Avoiding Common Accidents

Everything You Ever Needed to Know About: Common Accidents

Getting Doored

Getting doored is one of the more ridiculous types of common cycling accidents. It involves you, the cyclist, hitting a parked car. You think it will never happen to you—you’re a very aware cyclist, you always see what’s going on around you, and you note parked cars and are careful not to run into them. But this one can happen to the best of us. Getting doored happens when a driver of a vehicle parked in a parking lane opens his door directly in your path and you don’t have enough time to stop. The resulting force of running into the door usually sends a cyclist flying face first over the handlebar of the bike and can cause serious injuries. There are even recorded fatalities for this type of accident.

Another version of getting doored happens when you’re riding next to a parked car and the driver opens the door directly into you. Usually this results in leg injuries on the side the door hit (usually your right side), and also some scrapes and bruises on the other side of the body from falling over.

A way to avoid both versions of getting doored is to be sure to ride three feet away from parked cars. Sometimes this is difficult to do, as the bike lane and the parking lane are the same. But cyclists are allowed to leave the bike lane, so if the space between you and the parked cars isn’t enough, feel free to move over.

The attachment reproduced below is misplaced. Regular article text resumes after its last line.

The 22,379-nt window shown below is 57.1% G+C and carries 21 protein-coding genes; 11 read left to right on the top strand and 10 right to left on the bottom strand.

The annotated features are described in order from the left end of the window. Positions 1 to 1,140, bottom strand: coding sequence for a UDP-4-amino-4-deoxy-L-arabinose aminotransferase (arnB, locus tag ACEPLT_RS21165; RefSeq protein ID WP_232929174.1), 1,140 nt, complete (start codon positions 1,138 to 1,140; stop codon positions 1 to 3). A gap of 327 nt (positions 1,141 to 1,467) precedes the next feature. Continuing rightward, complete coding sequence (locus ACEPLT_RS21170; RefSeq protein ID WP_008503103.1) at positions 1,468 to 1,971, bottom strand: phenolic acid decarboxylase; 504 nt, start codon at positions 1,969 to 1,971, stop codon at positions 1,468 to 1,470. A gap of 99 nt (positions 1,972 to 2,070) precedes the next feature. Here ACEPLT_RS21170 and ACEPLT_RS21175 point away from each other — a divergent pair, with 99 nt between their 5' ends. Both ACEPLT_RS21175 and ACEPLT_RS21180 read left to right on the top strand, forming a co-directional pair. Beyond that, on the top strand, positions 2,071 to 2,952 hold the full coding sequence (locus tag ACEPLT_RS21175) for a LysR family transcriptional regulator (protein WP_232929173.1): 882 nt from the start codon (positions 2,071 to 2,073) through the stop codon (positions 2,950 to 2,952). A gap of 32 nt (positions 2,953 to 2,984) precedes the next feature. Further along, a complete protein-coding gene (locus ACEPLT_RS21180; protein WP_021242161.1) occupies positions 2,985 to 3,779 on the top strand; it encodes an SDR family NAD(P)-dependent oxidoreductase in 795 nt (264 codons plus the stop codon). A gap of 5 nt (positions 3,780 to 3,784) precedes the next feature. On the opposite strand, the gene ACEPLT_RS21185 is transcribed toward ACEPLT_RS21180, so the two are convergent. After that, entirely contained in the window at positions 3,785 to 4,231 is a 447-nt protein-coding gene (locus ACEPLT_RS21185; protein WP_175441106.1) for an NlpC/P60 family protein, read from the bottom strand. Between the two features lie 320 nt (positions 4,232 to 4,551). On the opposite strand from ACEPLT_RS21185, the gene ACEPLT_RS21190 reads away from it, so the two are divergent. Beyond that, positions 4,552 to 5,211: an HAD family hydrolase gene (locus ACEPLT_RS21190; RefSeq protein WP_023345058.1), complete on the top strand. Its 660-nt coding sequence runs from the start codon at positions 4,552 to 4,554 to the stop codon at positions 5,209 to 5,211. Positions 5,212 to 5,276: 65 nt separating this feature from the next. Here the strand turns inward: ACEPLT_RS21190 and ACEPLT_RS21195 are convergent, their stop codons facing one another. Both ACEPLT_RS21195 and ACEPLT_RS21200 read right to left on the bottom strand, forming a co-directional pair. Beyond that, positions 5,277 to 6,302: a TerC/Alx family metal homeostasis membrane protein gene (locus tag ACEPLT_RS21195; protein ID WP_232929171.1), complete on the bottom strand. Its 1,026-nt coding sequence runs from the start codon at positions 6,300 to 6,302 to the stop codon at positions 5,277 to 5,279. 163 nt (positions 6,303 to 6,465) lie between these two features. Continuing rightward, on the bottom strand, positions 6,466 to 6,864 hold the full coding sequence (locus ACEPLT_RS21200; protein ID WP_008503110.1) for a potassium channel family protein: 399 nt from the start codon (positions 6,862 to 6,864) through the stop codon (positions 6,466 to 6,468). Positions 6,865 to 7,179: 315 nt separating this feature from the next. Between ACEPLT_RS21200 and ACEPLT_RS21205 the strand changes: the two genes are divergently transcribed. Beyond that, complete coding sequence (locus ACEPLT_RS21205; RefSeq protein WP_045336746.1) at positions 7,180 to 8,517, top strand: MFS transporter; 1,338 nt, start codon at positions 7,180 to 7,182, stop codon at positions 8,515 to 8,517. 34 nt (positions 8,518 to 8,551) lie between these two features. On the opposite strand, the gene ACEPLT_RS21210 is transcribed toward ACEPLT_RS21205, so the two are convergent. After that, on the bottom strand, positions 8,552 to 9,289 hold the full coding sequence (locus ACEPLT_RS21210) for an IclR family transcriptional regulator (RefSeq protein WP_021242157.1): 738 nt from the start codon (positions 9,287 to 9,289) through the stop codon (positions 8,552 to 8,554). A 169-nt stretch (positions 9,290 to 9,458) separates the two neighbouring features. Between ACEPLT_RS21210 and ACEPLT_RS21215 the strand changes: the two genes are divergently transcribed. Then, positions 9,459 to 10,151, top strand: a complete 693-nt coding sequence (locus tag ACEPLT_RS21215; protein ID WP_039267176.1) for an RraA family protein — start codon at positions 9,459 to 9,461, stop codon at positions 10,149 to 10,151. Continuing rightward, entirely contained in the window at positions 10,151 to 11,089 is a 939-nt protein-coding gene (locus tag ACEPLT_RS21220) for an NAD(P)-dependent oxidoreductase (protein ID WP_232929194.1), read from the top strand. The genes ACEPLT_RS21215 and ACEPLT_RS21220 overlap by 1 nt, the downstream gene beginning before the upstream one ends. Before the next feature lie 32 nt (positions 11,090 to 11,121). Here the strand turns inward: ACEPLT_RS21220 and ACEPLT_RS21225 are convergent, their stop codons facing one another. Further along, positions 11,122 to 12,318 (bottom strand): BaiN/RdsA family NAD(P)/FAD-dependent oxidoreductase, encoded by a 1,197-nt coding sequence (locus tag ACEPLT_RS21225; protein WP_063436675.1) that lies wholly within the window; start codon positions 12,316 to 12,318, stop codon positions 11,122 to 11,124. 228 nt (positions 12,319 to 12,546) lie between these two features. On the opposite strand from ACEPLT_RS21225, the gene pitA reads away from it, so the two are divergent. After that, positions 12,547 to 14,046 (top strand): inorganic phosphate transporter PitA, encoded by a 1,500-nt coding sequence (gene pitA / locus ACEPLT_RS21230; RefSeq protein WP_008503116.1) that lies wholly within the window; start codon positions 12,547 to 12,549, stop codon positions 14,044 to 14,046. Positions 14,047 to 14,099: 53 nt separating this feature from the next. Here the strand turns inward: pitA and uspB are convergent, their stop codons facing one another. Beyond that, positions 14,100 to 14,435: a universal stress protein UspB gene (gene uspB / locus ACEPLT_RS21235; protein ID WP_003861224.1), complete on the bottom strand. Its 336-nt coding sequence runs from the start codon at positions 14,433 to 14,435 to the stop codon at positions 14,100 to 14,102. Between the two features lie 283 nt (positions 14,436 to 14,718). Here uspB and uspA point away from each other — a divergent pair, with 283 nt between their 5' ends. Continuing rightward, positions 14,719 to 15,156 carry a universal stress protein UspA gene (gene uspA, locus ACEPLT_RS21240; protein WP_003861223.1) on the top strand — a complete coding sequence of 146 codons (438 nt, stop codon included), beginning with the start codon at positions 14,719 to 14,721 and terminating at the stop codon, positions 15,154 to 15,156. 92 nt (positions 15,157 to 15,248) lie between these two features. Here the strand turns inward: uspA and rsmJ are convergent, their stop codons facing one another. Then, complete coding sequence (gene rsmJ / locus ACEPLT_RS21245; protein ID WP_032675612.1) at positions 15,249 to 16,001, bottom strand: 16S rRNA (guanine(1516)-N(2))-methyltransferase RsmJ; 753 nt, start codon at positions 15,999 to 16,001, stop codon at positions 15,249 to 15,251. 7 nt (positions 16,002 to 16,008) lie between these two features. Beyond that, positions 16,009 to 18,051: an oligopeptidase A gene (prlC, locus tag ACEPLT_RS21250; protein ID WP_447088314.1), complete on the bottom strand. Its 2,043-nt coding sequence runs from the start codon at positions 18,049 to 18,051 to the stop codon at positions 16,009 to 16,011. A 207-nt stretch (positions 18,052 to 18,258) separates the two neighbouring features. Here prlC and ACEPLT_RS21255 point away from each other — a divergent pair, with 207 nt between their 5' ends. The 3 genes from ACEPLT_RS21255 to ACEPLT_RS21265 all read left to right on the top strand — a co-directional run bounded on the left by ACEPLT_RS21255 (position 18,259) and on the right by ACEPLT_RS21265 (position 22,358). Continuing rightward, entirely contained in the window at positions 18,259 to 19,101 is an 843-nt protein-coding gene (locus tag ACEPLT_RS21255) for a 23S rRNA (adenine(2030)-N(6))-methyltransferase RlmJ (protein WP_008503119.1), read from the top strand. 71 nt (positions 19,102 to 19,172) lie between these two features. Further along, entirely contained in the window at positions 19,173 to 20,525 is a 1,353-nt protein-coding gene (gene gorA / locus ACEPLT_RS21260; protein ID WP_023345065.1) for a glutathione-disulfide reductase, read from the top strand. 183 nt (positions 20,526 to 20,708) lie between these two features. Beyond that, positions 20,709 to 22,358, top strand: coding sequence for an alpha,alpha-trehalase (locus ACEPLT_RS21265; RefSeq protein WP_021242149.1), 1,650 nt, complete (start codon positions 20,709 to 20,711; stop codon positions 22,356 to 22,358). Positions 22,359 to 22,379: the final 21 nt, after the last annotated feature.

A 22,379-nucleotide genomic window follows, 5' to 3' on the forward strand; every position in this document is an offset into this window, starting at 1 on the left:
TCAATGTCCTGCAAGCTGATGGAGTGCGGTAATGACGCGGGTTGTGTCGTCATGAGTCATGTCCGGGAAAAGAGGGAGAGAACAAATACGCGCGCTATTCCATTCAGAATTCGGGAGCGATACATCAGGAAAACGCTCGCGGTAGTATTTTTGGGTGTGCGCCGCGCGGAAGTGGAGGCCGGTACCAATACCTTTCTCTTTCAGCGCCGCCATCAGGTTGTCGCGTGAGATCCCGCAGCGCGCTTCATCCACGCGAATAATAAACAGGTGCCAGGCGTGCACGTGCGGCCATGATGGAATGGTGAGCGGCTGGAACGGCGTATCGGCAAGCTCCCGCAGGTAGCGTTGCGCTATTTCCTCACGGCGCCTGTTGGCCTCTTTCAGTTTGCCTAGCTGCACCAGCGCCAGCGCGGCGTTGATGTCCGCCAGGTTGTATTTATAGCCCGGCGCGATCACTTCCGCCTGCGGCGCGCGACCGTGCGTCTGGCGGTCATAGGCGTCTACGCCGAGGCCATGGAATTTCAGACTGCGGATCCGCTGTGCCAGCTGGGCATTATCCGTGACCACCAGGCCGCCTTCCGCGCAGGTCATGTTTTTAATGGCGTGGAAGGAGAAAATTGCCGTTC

Wrong Way Wreck

The wrong way wreck happens when a cyclist is breaking a fundamental rule of the road, and is easily avoided. It happens when the cyclist is riding on the wrong side of the road and against traffic and a car turns into the cyclist. This happens frequently because the car that’s turning will be looking the other way, for traffic that is coming towards it in the proper direction, not looking at you, coming the wrong way on a bicycle.

This accident is easily avoided, and if all cyclists follow the rules of the road (link to post about rules), they should be safe from this particular crash.

Right Turn into a Cyclist

This accident occurs when a cyclist is cruising along on the right hand side of the lane (where he should be), and a car turns right in front of the cyclist. Often a driver is simply not paying attention when this happens, but sometimes a driver passes you because he assumes that since you’re on a bicycle you’re moving slowly.

The unfortunate thing about this particular scenario is that the cyclist is doing everything right. He’s riding in a straight line, on the right side of the right lane, and is headed in the same direction as traffic. Because the cyclist is being fairly safe in this situation, there isn’t much to be improved on to avoid the crash. The most important thing is to always be aware of the vehicles around you. If you’re paying enough attention, you might be able to slow down enough to turn right with the car and avoid running into it.

Left Turn into a Cyclist